When was the last time you took a close look at your expenses? If it has been a while, the first month of the new year is a good time to figure out whether you’re wasting money on things you don’t really need—or may be overlooking.

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This isn’t about giving up restaurants or skipping vacations. Instead, it’s about plugging those “money leaks”—small, often hidden costs that slowly drain your checking account without you even noticing. Over months and years, these small leaks can add up to hundreds, if not thousands, of dollars.

Here are six common money leaks you should look out for—with tips on how to patch them up:

Paying too much for car insurance. Once your car is 10 years old, the cost of collision coverage can be more than the vehicle is worth, says Margarita Dilone, an independent insurance agent with Crystal Insurance in Washington, D.C. 

So check your car insurance policy to see whether your premiums and deductible for collision coverage equal or exceed the value of your vehicle, Dilone says. If your car truly is a clunker, it might be time to skip that coverage, which can cut your insurance bill as much as 75 percent, she adds.  

Not bundling all your insurance. If you buy insurance policies for your car and your home separately, you could be paying more than necessary. But if you bundle, you’ll probably save money.

According to Angela Testa, a State Farm representative, for each insurance policy that you buy bundled, discounts generally range from 10 to 20 percent, depending on where you live. According to data compiled by InsuranceQuotes, U.S. consumers can save, on average, 16.1 percent—or $322—per year on their premiums by bundling auto insurance and home insurance.

Overlooking checking account fees. Some financial institutions charge service fees typically ranging from $5 to $15 per month for checking accounts. That’s a fee some customers overlook when opening an account.

Many banks will waive these fees, however, if you meet certain requirements, such as setting up a direct-deposit account, opening a second account, or completing a certain number of transactions each month.

A Bank of America Core Checking Account levies a $12 monthly fee but will waive it if you make a direct deposit of $250 or more, maintain a minimum daily balance of $1,500 or more, or are a student younger than 24.

Check with your bank to see whether you’re paying a checking account fee. If you are, find out whether there are ways to have it waived—or whether the bank has a different no-fee checking account that meets your needs and can help you save money.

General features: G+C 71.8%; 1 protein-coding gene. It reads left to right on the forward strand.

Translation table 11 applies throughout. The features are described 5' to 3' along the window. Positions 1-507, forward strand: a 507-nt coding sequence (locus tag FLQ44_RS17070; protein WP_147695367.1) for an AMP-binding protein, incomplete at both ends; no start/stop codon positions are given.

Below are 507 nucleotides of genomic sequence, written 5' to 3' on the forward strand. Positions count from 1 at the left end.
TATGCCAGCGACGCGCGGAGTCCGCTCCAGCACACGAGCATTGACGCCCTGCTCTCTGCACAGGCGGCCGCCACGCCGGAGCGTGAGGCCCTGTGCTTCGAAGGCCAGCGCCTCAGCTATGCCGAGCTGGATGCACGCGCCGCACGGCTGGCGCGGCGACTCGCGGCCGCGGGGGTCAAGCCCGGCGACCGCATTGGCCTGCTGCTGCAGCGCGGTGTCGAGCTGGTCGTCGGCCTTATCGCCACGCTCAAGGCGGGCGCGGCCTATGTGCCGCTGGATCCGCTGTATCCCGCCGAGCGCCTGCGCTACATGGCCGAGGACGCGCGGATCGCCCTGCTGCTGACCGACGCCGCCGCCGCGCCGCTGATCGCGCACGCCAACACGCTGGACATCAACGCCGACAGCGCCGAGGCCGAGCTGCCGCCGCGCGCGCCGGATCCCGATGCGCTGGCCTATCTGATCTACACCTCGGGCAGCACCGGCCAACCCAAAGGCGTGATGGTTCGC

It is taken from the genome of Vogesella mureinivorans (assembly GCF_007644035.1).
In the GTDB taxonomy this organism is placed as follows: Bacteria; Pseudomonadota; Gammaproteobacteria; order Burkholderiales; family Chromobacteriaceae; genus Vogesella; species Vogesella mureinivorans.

“If neither pans out, switch to another bank that does,” says Greg McBride, chief financial analyst at Bankrate.com.

Not using a programmable thermostat. In the U.S., energy costs consume between 5 and 22 percent of the average family’s total after-tax income, according to WalletHub.com. But buying a programmable thermostat (which can cost less than $200) can cut costs significantly.

Turning the temperature down 7 to 10 degrees for 8 hours each day (such as at night) from its normal setting can help you save money—up to 10 percent, or about $180 per year, according to Energy.gov.

Buying too many name-brand products. You can save money by purchasing store brands, which usually cost 25 percent less than national brands, according to a Consumer Reports survey.

Some store brands, such as from Costco and Sam’s Club, can save you even more. The caveat: You may need to buy warehouse-sized packages to reap the biggest savings, so be prepared to stock up.

Paying too much for your cell-phone plan. One in five Americans on a family smartphone plan pays more than $200 per month for service, a recent Pew Research Center survey found. However, many of these consumers can slash their bill by simply switching to a plan on the same carrier with a smaller data allotment, though you may have to pay a fee to make the switch.

To see whether this makes sense, monitor how much data you’re using each month. If it’s less than what you’re paying for, switch to a plan with a smaller package.

Conversely, if you’re frequently going over your data limit, upping your data plan could also help you save money and avoid monthly overage charges. You can also pinpoint how you are draining your data, then cut back. Streaming audio and movies, for instance, are big data hogs.